Bottles top list of plastic waste

Volunteers sort out plastic items from thousands of pounds of garbage collected in beach cleanups across Grand Cayman last October.

A new report by Plastic Free Cayman analyzes more than 6.5 tons of plastic trash the organization’s volunteers collected during 12 cleanup events over the past year.

It is probably no surprise that single-use drink bottles accounted for 90 percent of the 13,000 pounds of plastics collected. In one cleanup event, more than 10,000 plastic bottles were gathered in the space of two hours.

The most common piece of trash? Dasani water bottles, according to the report.

Claire Hughes, founder of Plastic Free Cayman, said one thing worries her more than the bottles her group recovers.

“We find a lot of plastic bottle lids,” said Ms. Hughes, a physical education teacher at Cayman Prep. “The bottles we find tend to have lids. What worries me is, where are the bottles without lids?”

Most, she suspects have filled with water and sunk into the ocean.

The analysis was not done on all the trash the group has recovered. About 800 pounds from one site was thoroughly separated and about one-third of another has been analyzed. The organization, Ms. Hughes said, does not have the resources to completely evaluate the trash from every cleanup. But she believes the report’s analysis is representative of what is found on the island as a whole.

One thing she would like to be able to determine in the future is how much of the plastic on the beaches is generated locally and how much is washed up from other places.

“We know a lot washes up from Haiti and Dominican Republic,” she said, noting that volunteers frequently recover containers that bear the markings of those countries.

The report also breaks down how many volunteers – 1,100 participated over the course of the year – in each cleanup and how much plastic was collected at each site. The number of people does not always line up with the amount of trash picked up.

Ms. Hughes said some areas are so dense with litter, that a small number of people can quickly make a big impact.

“SafeHaven was intense,” she said. “There was so much litter in such a small place.”

On the other hand, she said, a North Side beach the group cleaned was “a long stretch of beach and you have to walk to find the trash.”

Toiletry items make up a significant amount of the plastic recovered. One page of the report breaks down such items, including deodorant containers, toothpaste tubes and toothbrushes, the three of which make up 70 percent of this type of trash.

Ms. Hughes said she’s seen picking up something as small as a toothbrush motivate a change in a volunteer’s behavior.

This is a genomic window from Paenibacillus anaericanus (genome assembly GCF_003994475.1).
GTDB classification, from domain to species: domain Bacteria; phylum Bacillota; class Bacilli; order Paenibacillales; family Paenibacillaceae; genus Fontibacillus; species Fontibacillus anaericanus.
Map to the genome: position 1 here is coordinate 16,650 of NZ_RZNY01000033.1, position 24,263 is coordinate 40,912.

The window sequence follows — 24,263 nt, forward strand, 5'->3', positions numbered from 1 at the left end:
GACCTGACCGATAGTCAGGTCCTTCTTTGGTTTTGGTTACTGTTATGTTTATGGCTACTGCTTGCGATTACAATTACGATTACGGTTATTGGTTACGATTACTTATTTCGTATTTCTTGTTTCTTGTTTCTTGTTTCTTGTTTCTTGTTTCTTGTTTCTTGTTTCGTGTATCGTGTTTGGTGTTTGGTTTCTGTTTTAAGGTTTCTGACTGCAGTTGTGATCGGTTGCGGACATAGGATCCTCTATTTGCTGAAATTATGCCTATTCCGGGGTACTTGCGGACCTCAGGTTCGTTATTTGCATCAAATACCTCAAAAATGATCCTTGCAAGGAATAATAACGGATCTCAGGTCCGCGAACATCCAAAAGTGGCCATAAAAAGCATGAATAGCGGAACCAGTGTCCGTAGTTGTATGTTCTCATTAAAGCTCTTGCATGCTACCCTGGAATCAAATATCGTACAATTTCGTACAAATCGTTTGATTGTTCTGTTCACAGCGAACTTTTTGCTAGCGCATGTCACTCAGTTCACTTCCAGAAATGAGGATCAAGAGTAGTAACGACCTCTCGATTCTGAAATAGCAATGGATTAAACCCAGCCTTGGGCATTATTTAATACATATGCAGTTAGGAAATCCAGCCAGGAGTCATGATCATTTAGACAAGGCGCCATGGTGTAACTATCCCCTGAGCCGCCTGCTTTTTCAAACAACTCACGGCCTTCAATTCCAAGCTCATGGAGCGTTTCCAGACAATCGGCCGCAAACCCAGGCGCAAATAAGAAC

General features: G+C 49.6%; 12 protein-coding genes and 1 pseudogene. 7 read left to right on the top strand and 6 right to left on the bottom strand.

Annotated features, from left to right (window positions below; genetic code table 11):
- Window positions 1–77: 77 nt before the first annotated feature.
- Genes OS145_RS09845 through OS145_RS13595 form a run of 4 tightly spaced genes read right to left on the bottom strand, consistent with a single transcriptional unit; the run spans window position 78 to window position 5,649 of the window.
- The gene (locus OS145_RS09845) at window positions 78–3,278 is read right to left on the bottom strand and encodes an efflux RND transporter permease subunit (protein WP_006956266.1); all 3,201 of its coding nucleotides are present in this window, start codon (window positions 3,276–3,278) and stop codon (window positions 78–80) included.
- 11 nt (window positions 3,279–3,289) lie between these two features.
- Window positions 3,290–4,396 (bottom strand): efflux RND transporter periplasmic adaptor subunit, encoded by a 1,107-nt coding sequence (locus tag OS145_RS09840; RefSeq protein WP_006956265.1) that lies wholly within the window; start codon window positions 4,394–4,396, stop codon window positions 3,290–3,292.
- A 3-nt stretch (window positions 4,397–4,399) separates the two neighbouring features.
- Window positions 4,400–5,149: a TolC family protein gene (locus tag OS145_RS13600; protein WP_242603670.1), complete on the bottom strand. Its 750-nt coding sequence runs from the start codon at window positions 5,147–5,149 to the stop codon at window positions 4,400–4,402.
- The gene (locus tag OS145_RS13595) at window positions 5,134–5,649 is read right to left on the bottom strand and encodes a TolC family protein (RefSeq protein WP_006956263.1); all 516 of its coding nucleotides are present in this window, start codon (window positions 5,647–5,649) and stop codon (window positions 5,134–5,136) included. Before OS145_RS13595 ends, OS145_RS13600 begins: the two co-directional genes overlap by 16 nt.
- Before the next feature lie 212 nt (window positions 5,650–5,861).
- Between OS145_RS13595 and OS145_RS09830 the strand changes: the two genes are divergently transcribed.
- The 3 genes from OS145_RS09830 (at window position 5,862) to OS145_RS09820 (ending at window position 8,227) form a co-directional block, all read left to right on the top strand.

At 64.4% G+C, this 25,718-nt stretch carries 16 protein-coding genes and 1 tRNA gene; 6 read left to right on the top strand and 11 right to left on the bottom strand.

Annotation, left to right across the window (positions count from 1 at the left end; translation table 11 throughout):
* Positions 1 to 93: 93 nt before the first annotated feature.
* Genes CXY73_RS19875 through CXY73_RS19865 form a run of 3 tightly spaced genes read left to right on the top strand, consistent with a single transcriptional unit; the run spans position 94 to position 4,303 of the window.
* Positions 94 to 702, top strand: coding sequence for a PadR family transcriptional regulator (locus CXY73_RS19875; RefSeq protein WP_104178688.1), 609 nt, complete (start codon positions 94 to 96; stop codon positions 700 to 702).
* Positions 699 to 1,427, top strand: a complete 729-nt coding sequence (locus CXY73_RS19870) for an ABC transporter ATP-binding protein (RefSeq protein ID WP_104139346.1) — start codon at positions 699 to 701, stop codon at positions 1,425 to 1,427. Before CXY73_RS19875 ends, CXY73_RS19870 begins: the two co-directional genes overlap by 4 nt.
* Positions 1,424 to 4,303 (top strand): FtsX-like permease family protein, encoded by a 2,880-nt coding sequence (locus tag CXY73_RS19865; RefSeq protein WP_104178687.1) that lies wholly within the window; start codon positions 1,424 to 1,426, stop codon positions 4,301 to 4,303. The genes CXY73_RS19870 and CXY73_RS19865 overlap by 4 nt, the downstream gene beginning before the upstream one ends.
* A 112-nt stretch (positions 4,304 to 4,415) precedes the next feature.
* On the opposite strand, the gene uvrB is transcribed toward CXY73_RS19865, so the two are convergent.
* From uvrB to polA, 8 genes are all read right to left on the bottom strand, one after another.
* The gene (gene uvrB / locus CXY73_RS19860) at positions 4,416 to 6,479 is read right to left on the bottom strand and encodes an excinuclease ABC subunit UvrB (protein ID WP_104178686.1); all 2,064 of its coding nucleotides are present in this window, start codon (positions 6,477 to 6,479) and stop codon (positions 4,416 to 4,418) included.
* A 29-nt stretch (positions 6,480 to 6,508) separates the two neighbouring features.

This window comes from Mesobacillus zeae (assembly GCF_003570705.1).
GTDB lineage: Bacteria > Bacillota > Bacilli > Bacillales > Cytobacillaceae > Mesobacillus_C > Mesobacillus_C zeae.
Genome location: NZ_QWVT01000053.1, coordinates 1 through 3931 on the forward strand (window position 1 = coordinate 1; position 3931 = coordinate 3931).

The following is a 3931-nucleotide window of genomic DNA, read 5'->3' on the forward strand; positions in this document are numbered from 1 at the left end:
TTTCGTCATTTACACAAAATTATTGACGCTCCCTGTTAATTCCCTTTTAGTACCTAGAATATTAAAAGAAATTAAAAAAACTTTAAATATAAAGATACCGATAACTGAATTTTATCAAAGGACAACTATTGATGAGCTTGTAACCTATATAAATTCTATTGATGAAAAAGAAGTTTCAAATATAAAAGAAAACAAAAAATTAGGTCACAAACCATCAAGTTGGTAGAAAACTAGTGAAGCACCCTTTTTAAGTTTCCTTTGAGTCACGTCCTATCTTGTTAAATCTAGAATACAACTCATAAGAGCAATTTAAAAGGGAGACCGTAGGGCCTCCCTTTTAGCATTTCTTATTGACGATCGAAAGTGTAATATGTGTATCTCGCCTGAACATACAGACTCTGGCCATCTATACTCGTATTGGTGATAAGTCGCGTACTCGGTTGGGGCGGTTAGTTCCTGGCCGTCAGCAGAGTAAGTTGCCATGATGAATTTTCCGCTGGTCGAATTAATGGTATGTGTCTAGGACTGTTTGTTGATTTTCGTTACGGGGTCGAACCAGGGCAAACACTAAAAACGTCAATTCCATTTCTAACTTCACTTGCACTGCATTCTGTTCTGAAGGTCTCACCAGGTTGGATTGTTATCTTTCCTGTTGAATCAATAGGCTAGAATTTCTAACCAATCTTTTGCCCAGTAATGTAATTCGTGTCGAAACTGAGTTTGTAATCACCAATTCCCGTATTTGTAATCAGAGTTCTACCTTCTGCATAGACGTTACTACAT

“When people find a bunch of toothbrushes, you can see the penny drop,” she said, adding that they begin to think of alternatives, such a using a biodegradable bamboo toothbrush.

Such toothbrushes are now available on island, she said, part of what she sees as a change in thinking when it comes to plastics.

“It’s about spreading awareness,” she said. “A lot of businesses, they contact us or tag us that they’re now using paper straws, or they’re moving from polystyrene containers to the more eco-friendly ones.”

She believes Plastic Free Cayman has played a role in encouraging such changes.

A World Habitat Day message released Monday by the Ministry of Health, Environment, Culture and Housing, credited the organization with making a difference, calling its efforts “quite commendable.”

“The group has collected thousands of pounds of garbage since it began last year,” the message said. “We at the Ministry tip our hats to this group and wish them many successful future beach clean-ups.”

The next cleanup, in fact, takes place this weekend in Cayman Brac. Volunteers are encouraged to meet at 7 a.m. Saturday and Sunday at Eagle Ray House, just east of Bat Cave, to beautify the beach.

More information on the organization is available at the group’s Facebook page or by emailing [email protected]

Editor’s note: This story has been amended from the original to reflect the correct number of volunteers who took part in the cleanups.

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  1. This is great but there should be more places to recycle. In the US we have separate garbage pails so we can do it easily. Another problem on the beach is glass. I see people drink bear out of a bottle and then just leaving the bottle. At Sunset Cove where I live we do not allow glass on the beach and we have a garbage can right on the beach for trash